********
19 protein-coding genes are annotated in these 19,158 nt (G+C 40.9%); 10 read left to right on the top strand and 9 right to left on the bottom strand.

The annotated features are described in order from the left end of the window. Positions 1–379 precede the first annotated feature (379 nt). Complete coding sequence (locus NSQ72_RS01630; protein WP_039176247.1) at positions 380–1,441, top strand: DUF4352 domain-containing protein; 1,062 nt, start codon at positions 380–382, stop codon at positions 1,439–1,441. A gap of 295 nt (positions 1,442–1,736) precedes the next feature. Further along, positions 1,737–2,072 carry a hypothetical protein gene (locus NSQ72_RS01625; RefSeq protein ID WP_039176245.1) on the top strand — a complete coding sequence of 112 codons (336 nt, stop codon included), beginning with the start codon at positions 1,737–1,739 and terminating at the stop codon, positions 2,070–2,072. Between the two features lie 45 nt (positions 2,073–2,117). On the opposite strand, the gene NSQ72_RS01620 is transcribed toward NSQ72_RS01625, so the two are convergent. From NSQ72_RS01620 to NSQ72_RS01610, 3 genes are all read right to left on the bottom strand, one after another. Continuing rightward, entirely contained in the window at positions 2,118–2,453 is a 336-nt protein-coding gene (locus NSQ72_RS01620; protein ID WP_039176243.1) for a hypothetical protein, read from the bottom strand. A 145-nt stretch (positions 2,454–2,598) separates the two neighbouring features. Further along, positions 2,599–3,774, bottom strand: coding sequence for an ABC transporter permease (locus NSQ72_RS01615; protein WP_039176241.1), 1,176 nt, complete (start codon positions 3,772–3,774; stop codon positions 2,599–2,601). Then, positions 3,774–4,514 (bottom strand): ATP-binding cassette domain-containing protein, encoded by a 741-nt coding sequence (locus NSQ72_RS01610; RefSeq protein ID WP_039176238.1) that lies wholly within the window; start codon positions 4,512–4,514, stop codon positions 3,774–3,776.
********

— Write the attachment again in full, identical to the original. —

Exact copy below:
19 protein-coding genes are annotated in these 19,158 nt (G+C 40.9%); 10 read left to right on the top strand and 9 right to left on the bottom strand.

The annotated features are described in order from the left end of the window. Positions 1–379 precede the first annotated feature (379 nt). Complete coding sequence (locus NSQ72_RS01630; protein WP_039176247.1) at positions 380–1,441, top strand: DUF4352 domain-containing protein; 1,062 nt, start codon at positions 380–382, stop codon at positions 1,439–1,441. A gap of 295 nt (positions 1,442–1,736) precedes the next feature. Further along, positions 1,737–2,072 carry a hypothetical protein gene (locus NSQ72_RS01625; RefSeq protein ID WP_039176245.1) on the top strand — a complete coding sequence of 112 codons (336 nt, stop codon included), beginning with the start codon at positions 1,737–1,739 and terminating at the stop codon, positions 2,070–2,072. Between the two features lie 45 nt (positions 2,073–2,117). On the opposite strand, the gene NSQ72_RS01620 is transcribed toward NSQ72_RS01625, so the two are convergent. From NSQ72_RS01620 to NSQ72_RS01610, 3 genes are all read right to left on the bottom strand, one after another. Continuing rightward, entirely contained in the window at positions 2,118–2,453 is a 336-nt protein-coding gene (locus NSQ72_RS01620; protein ID WP_039176243.1) for a hypothetical protein, read from the bottom strand. A 145-nt stretch (positions 2,454–2,598) separates the two neighbouring features. Further along, positions 2,599–3,774, bottom strand: coding sequence for an ABC transporter permease (locus NSQ72_RS01615; protein WP_039176241.1), 1,176 nt, complete (start codon positions 3,772–3,774; stop codon positions 2,599–2,601). Then, positions 3,774–4,514 (bottom strand): ATP-binding cassette domain-containing protein, encoded by a 741-nt coding sequence (locus NSQ72_RS01610; RefSeq protein ID WP_039176238.1) that lies wholly within the window; start codon positions 4,512–4,514, stop codon positions 3,774–3,776.